The Face of Conservative Environmentalism
April 21, 2009
Inevitably, environmental policy succeeds when it has a public face, and fails when it doesn’t. One can go down the list of successful initiatives and see a singular example for it: sick kids at Love Canal, declining Bald Eagle populations for the Endangered Species Act, Al Gore and starving polar bears for global warming, etc. One of the major problems for environmentalists of the past 50 years has been that their symbols are counterbalanced by equal stark images of human need; starving children in need of industrialized agriculture and functional economies, lumber-industry workers stymied (or killed) by tree-spiking, farmers unable to protect their crops… The list goes on.
One of the few (very few) advantages of environmental decline becoming a fact of life is that this division between ecological issues and their symbols and the economic consequences will increasingly be implausible. As ecosystem instability begins to have real economic consequences, environmentalism will become human in ways it has never really been before. Characters like Don Pierce, a fisherman in Chesapeake bay whose livelihood is being destroyed by agricultural run-off and the failure of environmentalists to actually deal with the problem, will become more and more common.
Pierce has been working these waters since he was a teenager. Forty-eight years now — already eight years’ experience under his belt when the world marked the first Earth Day in April 1970.
This year is the 40th anniversary, and Pierce is downbeat when assessing the health of the environmental treasure he loves — and on which he depends for his livelihood.
“Too much phosphorous, too much fertilizer, too much untreated waste,” Pierce says.
Where does it come from?
“We the people that live in the Chesapeake watershed mainly. We the people,” he says.
“Save the Bay” has been the region’s environmental cause for decades now. Pierce is both a believer and a skeptic.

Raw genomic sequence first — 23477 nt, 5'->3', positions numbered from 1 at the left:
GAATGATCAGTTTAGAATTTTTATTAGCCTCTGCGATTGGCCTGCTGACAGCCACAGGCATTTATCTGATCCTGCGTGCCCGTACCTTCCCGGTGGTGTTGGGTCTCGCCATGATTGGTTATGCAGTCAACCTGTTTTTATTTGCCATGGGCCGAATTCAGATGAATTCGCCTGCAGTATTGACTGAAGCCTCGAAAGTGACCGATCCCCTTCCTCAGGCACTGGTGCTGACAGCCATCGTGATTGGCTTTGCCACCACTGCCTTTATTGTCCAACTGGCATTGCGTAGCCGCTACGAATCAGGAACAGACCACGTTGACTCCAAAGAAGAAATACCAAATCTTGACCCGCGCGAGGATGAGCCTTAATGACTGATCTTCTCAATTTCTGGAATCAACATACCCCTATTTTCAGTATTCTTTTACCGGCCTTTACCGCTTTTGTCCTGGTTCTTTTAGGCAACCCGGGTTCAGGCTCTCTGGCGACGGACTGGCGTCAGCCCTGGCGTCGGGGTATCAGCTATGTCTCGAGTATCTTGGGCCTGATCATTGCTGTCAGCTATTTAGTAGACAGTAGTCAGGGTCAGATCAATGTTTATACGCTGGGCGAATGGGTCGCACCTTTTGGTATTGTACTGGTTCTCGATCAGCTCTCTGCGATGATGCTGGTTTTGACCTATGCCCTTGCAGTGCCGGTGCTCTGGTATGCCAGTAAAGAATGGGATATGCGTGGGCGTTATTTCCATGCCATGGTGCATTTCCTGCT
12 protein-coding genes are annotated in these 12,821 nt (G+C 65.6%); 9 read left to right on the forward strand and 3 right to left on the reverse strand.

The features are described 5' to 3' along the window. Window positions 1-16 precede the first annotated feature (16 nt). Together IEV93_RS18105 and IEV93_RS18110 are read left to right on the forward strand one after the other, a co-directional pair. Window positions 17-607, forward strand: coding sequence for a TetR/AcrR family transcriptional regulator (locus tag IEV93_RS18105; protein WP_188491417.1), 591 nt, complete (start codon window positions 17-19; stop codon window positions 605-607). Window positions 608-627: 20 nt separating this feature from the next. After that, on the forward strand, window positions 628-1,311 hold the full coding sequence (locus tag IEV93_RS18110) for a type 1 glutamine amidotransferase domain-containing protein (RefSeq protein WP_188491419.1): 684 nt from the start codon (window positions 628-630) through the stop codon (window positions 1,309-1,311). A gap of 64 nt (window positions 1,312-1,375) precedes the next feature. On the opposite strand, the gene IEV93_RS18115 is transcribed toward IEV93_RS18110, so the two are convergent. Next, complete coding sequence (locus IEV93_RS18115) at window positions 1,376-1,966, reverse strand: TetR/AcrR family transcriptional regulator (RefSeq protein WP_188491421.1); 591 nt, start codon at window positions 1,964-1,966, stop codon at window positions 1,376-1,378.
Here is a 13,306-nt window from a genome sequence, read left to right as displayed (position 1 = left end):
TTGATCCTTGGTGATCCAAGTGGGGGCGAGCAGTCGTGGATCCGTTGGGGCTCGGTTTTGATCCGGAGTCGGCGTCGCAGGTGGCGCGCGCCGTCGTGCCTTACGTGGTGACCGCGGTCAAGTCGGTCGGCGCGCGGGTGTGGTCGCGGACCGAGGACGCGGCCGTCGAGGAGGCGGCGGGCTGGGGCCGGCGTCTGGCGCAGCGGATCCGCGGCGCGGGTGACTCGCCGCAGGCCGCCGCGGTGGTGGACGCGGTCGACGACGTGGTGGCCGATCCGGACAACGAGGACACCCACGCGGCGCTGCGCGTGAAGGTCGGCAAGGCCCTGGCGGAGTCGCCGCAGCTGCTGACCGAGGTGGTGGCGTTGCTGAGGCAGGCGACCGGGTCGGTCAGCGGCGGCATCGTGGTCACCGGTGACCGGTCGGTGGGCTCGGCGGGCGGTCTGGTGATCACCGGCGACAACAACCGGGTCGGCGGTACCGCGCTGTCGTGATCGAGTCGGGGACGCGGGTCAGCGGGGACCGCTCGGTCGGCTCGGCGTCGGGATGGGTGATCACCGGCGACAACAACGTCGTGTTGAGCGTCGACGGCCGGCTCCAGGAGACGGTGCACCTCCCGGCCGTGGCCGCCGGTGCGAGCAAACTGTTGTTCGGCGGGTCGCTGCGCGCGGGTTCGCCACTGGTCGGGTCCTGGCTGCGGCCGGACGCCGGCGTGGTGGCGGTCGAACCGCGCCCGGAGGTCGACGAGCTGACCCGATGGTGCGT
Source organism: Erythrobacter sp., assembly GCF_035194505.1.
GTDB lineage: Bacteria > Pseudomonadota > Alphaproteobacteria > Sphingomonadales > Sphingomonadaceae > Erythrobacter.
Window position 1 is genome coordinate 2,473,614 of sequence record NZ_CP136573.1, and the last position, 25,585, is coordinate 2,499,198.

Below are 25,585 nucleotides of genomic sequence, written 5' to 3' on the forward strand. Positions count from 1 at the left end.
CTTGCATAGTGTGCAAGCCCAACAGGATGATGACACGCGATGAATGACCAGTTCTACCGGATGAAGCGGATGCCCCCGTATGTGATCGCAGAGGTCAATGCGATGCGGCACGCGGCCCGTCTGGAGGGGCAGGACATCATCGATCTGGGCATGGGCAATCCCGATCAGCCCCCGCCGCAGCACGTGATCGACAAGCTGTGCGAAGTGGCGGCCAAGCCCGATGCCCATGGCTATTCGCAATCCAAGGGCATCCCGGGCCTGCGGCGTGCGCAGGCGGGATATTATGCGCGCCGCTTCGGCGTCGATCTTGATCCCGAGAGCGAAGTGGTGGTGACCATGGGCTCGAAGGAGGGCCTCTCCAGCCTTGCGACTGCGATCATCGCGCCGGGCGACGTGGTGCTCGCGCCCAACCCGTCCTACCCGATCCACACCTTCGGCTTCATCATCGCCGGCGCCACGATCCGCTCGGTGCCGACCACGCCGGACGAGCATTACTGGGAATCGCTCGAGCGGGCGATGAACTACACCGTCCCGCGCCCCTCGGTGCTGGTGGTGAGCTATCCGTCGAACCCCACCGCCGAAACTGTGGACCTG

“Where is that money going? I mean, you know there is lots of money being donated to help her, but she’s still going downhill. You know, if we were to get a catastrophic storm like a Katrina, she might never recover. You know, that’s how bad she is.”
Of course, people like Pierce have always existed, but its arguable that their increasing prevalence will ultimately force conservatives to begin addressing environmental concerns with more than rote dismissal and misleadingly titled efforts at deregulation. Conservatism from Reagan onwards has prided itself on being on the side of ordinary consumers, whose awareness of environmental issues is often quite limited but whose pocketbooks weigh rather heavily on their consciousness. Should ecological decline progresses though, these people will be confronted with rising prices for food, energy and other natural resources and declines in the productivity of ecosystem-dependent jobs like farming, fishing, and lumber. The likelihood that voters will accept McCain-style tax tweaking as a solution for what are ultimately questions of market fundamentals will be quite low, but this still leaves the question of how to sell those policies wide open.
That’s why people like Pierce make the ideal face for an economically oriented, human-centered environmentalism that stands a chance with conservative voters. His situation is powerful, not because of the pity it may evoke, or the concern for the ecosystem his livelihood depends on, but because ordinary Americans will be able to see themselves in his situation, and can see the connection that exists between his economic losses, their shrinking paychecks, and the rising costs of, well, everything.
Of course, all of this may still be a ways off, but as last summer’s food price spike should demonstrate to everyone, ecological and economic crises can assert themselves quite dramatically in a very short amount of time, and policy elites who are able to adapt stand to gain a great deal. (Or to lose it to rivals who are more effective in harnessing symbols to their cause.)